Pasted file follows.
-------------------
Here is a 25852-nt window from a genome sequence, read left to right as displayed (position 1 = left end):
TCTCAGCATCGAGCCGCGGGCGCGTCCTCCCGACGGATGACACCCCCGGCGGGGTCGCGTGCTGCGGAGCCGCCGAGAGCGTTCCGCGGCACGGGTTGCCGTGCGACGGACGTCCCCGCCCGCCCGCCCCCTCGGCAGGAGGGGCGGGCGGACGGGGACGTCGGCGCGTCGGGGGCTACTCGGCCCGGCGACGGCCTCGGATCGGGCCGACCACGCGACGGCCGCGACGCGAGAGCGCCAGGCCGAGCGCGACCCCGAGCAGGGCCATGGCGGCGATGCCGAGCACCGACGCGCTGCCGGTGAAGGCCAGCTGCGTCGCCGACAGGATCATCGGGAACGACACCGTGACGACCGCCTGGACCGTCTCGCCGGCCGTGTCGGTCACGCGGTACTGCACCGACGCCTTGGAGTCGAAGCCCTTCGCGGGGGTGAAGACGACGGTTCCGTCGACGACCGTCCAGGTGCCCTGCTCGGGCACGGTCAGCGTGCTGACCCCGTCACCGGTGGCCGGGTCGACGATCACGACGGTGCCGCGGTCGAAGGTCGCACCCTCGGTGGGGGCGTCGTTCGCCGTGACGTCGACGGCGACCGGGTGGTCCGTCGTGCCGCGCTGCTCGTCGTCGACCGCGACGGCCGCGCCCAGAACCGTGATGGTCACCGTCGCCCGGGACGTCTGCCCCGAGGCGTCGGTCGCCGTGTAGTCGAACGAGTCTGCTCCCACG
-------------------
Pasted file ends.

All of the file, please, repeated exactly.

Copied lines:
Here is a 25852-nt window from a genome sequence, read left to right as displayed (position 1 = left end):
TCTCAGCATCGAGCCGCGGGCGCGTCCTCCCGACGGATGACACCCCCGGCGGGGTCGCGTGCTGCGGAGCCGCCGAGAGCGTTCCGCGGCACGGGTTGCCGTGCGACGGACGTCCCCGCCCGCCCGCCCCCTCGGCAGGAGGGGCGGGCGGACGGGGACGTCGGCGCGTCGGGGGCTACTCGGCCCGGCGACGGCCTCGGATCGGGCCGACCACGCGACGGCCGCGACGCGAGAGCGCCAGGCCGAGCGCGACCCCGAGCAGGGCCATGGCGGCGATGCCGAGCACCGACGCGCTGCCGGTGAAGGCCAGCTGCGTCGCCGACAGGATCATCGGGAACGACACCGTGACGACCGCCTGGACCGTCTCGCCGGCCGTGTCGGTCACGCGGTACTGCACCGACGCCTTGGAGTCGAAGCCCTTCGCGGGGGTGAAGACGACGGTTCCGTCGACGACCGTCCAGGTGCCCTGCTCGGGCACGGTCAGCGTGCTGACCCCGTCACCGGTGGCCGGGTCGACGATCACGACGGTGCCGCGGTCGAAGGTCGCACCCTCGGTGGGGGCGTCGTTCGCCGTGACGTCGACGGCGACCGGGTGGTCCGTCGTGCCGCGCTGCTCGTCGTCGACCGCGACGGCCGCGCCCAGAACCGTGATGGTCACCGTCGCCCGGGACGTCTGCCCCGAGGCGTCGGTCGCCGTGTAGTCGAACGAGTCTGCTCCCACG